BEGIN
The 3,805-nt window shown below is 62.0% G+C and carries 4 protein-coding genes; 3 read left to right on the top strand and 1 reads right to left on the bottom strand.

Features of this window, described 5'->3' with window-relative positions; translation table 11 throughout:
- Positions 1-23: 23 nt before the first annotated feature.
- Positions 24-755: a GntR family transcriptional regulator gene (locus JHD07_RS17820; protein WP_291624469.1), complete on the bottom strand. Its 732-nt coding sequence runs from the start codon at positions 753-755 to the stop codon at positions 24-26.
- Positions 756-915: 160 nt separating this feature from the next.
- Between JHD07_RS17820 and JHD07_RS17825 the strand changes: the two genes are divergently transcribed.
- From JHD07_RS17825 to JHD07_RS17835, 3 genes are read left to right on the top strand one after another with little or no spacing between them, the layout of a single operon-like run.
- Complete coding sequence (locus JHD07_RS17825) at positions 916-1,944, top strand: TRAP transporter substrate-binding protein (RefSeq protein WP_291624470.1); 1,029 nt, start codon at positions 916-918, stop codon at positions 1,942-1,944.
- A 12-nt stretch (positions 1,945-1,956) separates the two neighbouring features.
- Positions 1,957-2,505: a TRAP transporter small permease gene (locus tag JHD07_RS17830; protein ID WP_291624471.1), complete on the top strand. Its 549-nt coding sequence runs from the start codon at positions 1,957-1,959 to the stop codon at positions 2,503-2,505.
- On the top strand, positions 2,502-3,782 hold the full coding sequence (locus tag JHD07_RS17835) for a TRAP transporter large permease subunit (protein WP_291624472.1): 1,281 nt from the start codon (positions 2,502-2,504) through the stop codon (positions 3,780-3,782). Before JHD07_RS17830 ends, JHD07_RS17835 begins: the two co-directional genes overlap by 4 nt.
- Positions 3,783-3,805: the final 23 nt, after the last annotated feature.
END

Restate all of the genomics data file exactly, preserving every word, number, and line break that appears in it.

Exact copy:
The 3,805-nt window shown below is 62.0% G+C and carries 4 protein-coding genes; 3 read left to right on the top strand and 1 reads right to left on the bottom strand.

Features of this window, described 5'->3' with window-relative positions; translation table 11 throughout:
- Positions 1-23: 23 nt before the first annotated feature.
- Positions 24-755: a GntR family transcriptional regulator gene (locus JHD07_RS17820; protein WP_291624469.1), complete on the bottom strand. Its 732-nt coding sequence runs from the start codon at positions 753-755 to the stop codon at positions 24-26.
- Positions 756-915: 160 nt separating this feature from the next.
- Between JHD07_RS17820 and JHD07_RS17825 the strand changes: the two genes are divergently transcribed.
- From JHD07_RS17825 to JHD07_RS17835, 3 genes are read left to right on the top strand one after another with little or no spacing between them, the layout of a single operon-like run.
- Complete coding sequence (locus JHD07_RS17825) at positions 916-1,944, top strand: TRAP transporter substrate-binding protein (RefSeq protein WP_291624470.1); 1,029 nt, start codon at positions 916-918, stop codon at positions 1,942-1,944.
- A 12-nt stretch (positions 1,945-1,956) separates the two neighbouring features.
- Positions 1,957-2,505: a TRAP transporter small permease gene (locus tag JHD07_RS17830; protein ID WP_291624471.1), complete on the top strand. Its 549-nt coding sequence runs from the start codon at positions 1,957-1,959 to the stop codon at positions 2,503-2,505.
- On the top strand, positions 2,502-3,782 hold the full coding sequence (locus tag JHD07_RS17835) for a TRAP transporter large permease subunit (protein WP_291624472.1): 1,281 nt from the start codon (positions 2,502-2,504) through the stop codon (positions 3,780-3,782). Before JHD07_RS17830 ends, JHD07_RS17835 begins: the two co-directional genes overlap by 4 nt.
- Positions 3,783-3,805: the final 23 nt, after the last annotated feature.